Mercury is a cross-media pollutant that is difficult to address due to the cumulative impacts of various discharges, the high number of diffuse low-level sources, and transport from distant sources which contribute to global and local atmospheric pools.
Air pollution sources cause direct deposition onto our land, lakes and rivers where bacteria change the mercury to a very mobile and easily ingestible form called methyl mercury. It is this form that allows mercury to bioaccumulate through the food chain, thus having the largest health affect on humans.
Mercury switches have been traditionally used in automobiles and appliances because of their reliability. The switches are mainly used to turn on lights in glove boxes, trunk hoods, engine hoods, and chest freezer lids. Automobiles and appliances are recycled through scrap handlers, iron foundries and the Rocky Mountain Steel Mill (RMSM) in Pueblo, Colorado. If the mercury switch is not removed prior to shredding, the mercury will be released to the environment through the ensuing processes.
After successfully implementing an in-state mercury switch collection program from 2004 through 2006, Colorado became a participant state in the National Vehicle Mercury Switch Recovery Program in 2007. The national program was initiated in 2006 when the US Environmental Protection Agency (EPA), several states and members of the auto industry, steel industry, vehicle dismantlers, vehicle shredders, and the environmental community signed a shared responsibility agreement to collect and recycle mercury switches from end-of-life vehicles.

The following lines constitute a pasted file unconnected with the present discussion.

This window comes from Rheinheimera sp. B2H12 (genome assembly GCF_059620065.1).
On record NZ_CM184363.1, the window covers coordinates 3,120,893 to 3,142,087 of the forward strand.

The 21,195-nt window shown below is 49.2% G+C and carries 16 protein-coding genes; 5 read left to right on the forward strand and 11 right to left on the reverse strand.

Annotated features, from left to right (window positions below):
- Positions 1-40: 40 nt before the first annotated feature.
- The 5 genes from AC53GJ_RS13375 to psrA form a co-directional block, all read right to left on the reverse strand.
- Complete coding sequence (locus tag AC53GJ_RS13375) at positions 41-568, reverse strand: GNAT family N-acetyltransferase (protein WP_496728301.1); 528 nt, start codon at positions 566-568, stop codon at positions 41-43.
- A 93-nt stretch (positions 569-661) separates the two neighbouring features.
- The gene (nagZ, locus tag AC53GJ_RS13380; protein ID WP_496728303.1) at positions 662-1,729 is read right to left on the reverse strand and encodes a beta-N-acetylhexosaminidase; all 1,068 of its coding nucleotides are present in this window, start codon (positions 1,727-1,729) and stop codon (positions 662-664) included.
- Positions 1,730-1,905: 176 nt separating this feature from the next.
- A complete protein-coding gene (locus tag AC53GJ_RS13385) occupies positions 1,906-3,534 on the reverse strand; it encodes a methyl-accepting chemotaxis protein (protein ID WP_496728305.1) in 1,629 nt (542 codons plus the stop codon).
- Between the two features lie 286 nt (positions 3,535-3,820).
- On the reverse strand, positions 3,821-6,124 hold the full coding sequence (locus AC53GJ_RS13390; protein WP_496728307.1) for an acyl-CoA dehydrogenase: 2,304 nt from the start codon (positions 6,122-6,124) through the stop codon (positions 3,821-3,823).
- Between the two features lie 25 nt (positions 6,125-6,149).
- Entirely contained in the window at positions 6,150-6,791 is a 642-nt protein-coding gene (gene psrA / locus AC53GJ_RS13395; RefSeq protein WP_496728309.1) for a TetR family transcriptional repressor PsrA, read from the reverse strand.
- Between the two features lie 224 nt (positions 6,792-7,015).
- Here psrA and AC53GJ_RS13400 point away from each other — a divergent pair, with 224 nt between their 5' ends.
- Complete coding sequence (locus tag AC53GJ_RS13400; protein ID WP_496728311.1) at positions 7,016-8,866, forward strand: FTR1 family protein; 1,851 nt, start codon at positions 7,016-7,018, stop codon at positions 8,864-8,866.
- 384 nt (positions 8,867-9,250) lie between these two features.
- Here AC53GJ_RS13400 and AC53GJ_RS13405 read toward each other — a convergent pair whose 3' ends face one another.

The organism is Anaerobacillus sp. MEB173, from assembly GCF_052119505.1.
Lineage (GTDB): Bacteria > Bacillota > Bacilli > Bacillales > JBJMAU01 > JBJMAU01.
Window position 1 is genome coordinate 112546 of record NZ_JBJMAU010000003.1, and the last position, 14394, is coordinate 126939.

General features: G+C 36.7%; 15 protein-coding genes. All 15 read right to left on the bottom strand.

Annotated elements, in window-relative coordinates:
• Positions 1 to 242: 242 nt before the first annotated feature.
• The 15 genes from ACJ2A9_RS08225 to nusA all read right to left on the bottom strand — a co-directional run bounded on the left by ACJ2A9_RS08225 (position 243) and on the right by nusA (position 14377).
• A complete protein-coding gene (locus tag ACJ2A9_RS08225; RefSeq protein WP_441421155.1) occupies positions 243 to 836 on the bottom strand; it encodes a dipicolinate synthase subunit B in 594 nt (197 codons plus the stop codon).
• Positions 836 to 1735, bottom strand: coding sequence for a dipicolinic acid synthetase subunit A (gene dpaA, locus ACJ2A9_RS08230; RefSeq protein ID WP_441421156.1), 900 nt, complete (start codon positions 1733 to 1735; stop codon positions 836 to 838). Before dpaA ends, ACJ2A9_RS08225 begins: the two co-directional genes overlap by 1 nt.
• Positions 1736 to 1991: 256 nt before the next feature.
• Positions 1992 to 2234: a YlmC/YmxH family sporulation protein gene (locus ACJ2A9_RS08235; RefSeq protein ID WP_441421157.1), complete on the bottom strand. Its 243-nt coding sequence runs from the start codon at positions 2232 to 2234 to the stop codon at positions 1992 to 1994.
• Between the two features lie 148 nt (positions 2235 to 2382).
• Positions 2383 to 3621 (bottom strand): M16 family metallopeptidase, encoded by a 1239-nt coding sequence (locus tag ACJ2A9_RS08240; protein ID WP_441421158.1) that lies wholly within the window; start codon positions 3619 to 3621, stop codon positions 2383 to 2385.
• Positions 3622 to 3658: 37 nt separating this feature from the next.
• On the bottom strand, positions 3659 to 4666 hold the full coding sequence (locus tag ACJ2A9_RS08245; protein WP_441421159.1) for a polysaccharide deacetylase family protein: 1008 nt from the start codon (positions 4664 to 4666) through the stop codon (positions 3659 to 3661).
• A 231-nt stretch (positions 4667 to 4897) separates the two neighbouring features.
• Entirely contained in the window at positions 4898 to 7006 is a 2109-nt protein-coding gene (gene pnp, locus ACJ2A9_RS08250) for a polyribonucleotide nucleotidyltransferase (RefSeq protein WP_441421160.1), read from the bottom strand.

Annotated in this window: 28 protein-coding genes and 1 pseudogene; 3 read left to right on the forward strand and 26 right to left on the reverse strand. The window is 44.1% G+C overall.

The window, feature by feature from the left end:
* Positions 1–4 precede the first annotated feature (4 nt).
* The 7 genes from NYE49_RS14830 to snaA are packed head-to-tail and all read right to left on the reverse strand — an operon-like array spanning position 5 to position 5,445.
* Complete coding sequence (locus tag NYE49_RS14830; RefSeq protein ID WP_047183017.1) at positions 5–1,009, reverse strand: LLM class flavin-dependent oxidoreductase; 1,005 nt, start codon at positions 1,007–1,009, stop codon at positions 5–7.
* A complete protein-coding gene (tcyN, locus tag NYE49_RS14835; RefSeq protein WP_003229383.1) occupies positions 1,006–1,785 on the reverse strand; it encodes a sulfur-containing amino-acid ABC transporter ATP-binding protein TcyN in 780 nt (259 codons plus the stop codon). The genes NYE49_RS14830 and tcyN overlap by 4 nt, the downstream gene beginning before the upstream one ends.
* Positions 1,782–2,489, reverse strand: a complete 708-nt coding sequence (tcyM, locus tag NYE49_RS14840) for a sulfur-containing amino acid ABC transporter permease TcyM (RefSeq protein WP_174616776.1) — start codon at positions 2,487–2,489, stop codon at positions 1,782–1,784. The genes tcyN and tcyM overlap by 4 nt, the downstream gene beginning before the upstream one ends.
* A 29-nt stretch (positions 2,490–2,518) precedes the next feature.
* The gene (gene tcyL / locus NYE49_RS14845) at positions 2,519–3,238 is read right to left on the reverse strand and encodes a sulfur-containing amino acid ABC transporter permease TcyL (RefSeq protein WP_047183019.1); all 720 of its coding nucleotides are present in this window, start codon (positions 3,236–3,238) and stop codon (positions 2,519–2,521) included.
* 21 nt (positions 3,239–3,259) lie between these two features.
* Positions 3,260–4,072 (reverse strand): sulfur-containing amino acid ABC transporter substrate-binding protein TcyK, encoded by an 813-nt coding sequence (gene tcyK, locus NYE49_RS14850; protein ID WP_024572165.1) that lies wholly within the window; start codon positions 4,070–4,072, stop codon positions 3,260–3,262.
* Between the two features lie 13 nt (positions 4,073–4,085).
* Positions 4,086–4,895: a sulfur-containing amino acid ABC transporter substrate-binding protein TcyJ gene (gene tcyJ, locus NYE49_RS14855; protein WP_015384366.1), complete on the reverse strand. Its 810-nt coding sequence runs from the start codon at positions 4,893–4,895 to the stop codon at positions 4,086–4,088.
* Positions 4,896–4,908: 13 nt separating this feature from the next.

To implement this agreement, the End of Life Vehicle Solutions (ELVS) Corporation was created by the auto industry to provide education, collection and recycling of automotive mercury switches. To learn more about this program and/or to join, contact End of Life Vehicle Solutions (ELVS) via website, phone or mail.
PO Box 3282